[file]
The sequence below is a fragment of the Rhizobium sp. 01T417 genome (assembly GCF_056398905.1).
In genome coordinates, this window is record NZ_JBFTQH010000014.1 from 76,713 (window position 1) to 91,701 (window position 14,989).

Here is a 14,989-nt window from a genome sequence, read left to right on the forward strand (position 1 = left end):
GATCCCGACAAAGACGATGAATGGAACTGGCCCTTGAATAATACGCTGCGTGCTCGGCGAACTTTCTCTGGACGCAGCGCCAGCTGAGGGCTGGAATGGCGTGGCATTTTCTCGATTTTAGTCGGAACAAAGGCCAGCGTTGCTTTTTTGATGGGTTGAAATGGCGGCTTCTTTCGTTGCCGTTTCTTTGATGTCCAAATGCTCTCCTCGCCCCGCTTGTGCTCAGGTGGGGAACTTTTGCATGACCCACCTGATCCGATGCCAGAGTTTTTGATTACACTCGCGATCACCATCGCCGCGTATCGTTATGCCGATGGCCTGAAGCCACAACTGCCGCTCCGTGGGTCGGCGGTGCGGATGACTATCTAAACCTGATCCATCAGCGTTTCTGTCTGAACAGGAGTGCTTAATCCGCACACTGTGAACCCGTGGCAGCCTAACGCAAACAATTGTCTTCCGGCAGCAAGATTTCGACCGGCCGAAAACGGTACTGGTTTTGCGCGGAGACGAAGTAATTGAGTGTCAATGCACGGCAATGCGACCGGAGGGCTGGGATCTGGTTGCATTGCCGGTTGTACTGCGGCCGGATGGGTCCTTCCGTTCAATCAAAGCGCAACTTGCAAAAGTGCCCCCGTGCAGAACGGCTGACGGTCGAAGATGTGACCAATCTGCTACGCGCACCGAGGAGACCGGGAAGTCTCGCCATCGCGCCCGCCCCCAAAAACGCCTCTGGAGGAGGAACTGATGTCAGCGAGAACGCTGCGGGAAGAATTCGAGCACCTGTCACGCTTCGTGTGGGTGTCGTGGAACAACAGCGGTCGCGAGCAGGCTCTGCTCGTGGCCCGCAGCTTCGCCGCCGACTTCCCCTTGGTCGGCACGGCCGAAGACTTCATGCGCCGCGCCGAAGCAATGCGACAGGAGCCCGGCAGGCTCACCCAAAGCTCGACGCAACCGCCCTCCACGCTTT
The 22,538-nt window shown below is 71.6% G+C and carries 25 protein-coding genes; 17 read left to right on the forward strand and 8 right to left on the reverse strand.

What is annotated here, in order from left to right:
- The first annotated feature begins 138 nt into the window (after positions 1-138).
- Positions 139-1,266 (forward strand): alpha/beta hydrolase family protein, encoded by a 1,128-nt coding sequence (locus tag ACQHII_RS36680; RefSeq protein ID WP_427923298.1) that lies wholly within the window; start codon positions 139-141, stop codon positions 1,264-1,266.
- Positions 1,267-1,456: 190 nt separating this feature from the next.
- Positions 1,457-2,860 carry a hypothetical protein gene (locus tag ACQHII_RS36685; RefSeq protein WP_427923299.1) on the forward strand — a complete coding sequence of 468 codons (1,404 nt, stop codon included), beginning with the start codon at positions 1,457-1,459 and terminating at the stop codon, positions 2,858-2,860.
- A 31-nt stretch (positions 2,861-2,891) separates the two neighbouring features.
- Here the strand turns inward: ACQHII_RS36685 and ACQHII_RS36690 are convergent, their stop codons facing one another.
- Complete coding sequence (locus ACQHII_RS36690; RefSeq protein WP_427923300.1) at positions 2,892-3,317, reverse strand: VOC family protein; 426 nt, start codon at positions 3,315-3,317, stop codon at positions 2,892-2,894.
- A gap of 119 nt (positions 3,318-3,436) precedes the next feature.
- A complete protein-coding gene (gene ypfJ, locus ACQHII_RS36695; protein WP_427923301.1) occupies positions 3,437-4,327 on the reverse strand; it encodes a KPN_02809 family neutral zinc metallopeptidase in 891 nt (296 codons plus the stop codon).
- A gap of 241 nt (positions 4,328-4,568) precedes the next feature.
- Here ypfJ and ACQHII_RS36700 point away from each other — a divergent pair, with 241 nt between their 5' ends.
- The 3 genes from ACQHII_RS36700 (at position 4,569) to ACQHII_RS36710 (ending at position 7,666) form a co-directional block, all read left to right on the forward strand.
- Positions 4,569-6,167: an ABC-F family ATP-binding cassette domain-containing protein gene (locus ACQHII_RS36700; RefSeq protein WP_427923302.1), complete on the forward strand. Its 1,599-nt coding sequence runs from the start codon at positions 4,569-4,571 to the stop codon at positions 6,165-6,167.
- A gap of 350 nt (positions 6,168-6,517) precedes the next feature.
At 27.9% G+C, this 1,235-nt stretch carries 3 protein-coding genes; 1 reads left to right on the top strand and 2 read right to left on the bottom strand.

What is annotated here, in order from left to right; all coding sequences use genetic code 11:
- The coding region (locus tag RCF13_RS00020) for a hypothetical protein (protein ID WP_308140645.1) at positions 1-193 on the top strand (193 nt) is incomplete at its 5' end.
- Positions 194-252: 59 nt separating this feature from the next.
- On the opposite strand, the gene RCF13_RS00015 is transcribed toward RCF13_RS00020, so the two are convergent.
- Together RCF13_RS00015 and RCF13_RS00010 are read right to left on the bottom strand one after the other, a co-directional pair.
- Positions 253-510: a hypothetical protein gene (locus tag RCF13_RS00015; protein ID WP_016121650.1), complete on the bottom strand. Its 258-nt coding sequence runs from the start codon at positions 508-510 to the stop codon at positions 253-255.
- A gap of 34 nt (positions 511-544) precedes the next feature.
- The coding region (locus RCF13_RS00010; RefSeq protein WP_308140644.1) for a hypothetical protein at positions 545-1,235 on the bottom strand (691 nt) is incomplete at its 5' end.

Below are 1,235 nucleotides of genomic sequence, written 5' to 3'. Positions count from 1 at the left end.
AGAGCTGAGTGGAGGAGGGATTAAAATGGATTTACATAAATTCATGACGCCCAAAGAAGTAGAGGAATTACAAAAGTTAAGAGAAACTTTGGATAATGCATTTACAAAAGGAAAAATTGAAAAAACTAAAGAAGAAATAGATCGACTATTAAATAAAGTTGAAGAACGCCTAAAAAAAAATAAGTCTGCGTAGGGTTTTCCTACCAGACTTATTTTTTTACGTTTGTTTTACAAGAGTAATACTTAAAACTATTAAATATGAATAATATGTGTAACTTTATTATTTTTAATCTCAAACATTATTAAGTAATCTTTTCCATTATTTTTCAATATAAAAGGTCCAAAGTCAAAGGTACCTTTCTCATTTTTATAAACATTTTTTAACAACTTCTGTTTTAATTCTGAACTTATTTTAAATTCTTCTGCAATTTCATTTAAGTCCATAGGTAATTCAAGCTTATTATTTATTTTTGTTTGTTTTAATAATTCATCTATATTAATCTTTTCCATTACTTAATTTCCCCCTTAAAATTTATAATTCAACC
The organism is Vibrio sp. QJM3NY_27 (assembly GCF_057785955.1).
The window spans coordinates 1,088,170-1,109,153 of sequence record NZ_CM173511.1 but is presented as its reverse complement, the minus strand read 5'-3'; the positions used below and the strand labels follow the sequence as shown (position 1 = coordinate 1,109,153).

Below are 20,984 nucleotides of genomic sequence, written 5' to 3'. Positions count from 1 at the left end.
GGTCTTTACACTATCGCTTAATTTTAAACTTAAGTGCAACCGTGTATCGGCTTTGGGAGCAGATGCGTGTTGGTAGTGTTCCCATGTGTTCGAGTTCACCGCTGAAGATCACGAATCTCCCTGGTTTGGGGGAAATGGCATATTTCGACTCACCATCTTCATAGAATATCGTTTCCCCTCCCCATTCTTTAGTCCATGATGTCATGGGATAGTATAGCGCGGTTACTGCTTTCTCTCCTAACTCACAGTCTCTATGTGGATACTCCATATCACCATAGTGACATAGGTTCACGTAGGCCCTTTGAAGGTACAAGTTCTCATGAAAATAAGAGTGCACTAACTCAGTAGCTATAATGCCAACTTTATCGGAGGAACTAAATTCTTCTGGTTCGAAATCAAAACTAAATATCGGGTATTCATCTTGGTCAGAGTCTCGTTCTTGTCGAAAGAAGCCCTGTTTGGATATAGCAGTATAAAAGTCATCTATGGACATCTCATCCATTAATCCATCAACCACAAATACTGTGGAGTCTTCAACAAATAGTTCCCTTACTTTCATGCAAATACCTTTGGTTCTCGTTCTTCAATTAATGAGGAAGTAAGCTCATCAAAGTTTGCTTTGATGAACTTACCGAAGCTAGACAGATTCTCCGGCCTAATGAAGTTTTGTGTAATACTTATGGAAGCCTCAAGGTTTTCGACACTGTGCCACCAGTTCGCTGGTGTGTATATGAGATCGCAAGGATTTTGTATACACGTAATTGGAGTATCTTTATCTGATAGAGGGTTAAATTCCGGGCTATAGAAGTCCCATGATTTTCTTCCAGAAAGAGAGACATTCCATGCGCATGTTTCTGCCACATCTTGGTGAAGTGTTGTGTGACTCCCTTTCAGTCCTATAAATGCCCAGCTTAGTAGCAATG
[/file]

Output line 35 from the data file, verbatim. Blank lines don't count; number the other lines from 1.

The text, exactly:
GGTCTTTACACTATCGCTTAATTTTAAACTTAAGTGCAACCGTGTATCGGCTTTGGGAGCAGATGCGTGTTGGTAGTGTTCCCATGTGTTCGAGTTCACCGCTGAAGATCACGAATCTCCCTGGTTTGGGGGAAATGGCATATTTCGACTCACCATCTTCATAGAATATCGTTTCCCCTCCCCATTCTTTAGTCCATGATGTCATGGGATAGTATAGCGCGGTTACTGCTTTCTCTCCTAACTCACAGTCTCTATGTGGATACTCCATATCACCATAGTGACATAGGTTCACGTAGGCCCTTTGAAGGTACAAGTTCTCATGAAAATAAGAGTGCACTAACTCAGTAGCTATAATGCCAACTTTATCGGAGGAACTAAATTCTTCTGGTTCGAAATCAAAACTAAATATCGGGTATTCATCTTGGTCAGAGTCTCGTTCTTGTCGAAAGAAGCCCTGTTTGGATATAGCAGTATAAAAGTCATCTATGGACATCTCATCCATTAATCCATCAACCACAAATACTGTGGAGTCTTCAACAAATAGTTCCCTTACTTTCATGCAAATACCTTTGGTTCTCGTTCTTCAATTAATGAGGAAGTAAGCTCATCAAAGTTTGCTTTGATGAACTTACCGAAGCTAGACAGATTCTCCGGCCTAATGAAGTTTTGTGTAATACTTATGGAAGCCTCAAGGTTTTCGACACTGTGCCACCAGTTCGCTGGTGTGTATATGAGATCGCAAGGATTTTGTATACACGTAATTGGAGTATCTTTATCTGATAGAGGGTTAAATTCCGGGCTATAGAAGTCCCATGATTTTCTTCCAGAAAGAGAGACATTCCATGCGCATGTTTCTGCCACATCTTGGTGAAGTGTTGTGTGACTCCCTTTCAGTCCTATAAATGCCCAGCTTAGTAGCAATG